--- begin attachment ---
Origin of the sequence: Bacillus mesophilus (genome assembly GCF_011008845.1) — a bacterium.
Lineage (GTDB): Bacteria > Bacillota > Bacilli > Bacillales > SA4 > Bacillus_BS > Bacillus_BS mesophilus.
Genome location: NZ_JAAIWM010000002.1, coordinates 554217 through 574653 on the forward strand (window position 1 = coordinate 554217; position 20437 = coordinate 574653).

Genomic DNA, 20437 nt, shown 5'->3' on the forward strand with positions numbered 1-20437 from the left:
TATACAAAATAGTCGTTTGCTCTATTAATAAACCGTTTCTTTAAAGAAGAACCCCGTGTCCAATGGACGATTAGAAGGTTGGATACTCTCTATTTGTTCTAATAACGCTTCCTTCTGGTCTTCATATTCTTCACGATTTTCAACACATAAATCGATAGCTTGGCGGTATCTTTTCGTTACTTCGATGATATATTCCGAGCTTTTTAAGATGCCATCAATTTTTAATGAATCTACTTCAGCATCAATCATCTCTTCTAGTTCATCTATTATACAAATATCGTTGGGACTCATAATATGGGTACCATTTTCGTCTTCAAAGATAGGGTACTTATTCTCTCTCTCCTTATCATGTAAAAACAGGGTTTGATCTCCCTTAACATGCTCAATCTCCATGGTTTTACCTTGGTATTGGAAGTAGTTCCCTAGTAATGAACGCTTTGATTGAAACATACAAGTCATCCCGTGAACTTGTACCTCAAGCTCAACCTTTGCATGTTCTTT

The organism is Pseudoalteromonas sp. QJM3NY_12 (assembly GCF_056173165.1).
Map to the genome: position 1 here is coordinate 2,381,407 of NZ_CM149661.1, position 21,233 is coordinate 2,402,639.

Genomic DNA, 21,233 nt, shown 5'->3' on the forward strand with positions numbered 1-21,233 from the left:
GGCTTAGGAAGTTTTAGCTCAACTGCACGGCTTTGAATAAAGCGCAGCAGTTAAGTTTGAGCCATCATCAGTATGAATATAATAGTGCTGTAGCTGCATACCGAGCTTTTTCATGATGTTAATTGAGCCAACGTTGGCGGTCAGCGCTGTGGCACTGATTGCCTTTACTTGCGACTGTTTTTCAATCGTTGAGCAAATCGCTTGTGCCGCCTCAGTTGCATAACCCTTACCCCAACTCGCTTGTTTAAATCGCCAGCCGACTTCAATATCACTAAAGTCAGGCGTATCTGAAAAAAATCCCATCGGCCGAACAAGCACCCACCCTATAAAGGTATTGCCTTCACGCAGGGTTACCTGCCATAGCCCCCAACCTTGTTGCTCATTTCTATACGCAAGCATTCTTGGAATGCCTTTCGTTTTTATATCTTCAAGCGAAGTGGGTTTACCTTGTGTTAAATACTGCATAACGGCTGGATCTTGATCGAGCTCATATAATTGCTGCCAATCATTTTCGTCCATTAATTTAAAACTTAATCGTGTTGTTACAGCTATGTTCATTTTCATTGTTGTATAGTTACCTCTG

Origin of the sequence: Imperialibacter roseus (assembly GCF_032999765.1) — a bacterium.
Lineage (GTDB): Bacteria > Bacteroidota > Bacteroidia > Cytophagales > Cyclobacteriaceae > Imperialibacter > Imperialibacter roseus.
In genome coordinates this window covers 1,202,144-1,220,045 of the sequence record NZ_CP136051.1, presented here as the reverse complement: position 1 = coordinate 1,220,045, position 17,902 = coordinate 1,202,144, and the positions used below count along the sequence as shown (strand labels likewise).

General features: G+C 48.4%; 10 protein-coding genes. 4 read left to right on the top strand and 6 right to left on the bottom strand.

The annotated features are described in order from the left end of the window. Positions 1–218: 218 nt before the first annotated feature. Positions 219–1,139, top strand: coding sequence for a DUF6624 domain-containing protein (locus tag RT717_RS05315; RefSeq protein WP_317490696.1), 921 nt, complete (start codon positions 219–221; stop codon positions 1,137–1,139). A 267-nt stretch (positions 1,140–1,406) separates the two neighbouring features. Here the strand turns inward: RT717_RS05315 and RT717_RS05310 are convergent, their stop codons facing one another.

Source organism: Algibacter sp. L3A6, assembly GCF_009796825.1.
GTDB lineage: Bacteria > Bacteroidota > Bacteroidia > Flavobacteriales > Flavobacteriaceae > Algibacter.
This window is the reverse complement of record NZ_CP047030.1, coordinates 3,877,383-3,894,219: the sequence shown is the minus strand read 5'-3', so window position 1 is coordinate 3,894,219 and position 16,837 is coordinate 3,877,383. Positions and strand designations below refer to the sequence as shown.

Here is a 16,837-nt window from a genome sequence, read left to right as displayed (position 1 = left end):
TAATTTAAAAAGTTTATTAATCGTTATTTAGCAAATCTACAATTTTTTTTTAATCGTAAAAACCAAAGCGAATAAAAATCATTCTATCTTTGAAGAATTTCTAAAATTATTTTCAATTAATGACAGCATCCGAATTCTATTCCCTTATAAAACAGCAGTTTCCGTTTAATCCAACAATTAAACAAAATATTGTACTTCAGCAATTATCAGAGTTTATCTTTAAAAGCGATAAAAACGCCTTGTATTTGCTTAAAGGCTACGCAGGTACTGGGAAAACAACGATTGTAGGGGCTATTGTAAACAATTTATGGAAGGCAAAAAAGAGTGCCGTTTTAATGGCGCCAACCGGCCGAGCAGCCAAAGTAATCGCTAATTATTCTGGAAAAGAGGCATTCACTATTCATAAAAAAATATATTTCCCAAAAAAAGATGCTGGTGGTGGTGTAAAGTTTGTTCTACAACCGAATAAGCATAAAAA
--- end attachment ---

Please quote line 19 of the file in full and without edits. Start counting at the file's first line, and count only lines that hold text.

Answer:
TAATTTAAAAAGTTTATTAATCGTTATTTAGCAAATCTACAATTTTTTTTTAATCGTAAAAACCAAAGCGAATAAAAATCATTCTATCTTTGAAGAATTTCTAAAATTATTTTCAATTAATGACAGCATCCGAATTCTATTCCCTTATAAAACAGCAGTTTCCGTTTAATCCAACAATTAAACAAAATATTGTACTTCAGCAATTATCAGAGTTTATCTTTAAAAGCGATAAAAACGCCTTGTATTTGCTTAAAGGCTACGCAGGTACTGGGAAAACAACGATTGTAGGGGCTATTGTAAACAATTTATGGAAGGCAAAAAAGAGTGCCGTTTTAATGGCGCCAACCGGCCGAGCAGCCAAAGTAATCGCTAATTATTCTGGAAAAGAGGCATTCACTATTCATAAAAAAATATATTTCCCAAAAAAAGATGCTGGTGGTGGTGTAAAGTTTGTTCTACAACCGAATAAGCATAAAAA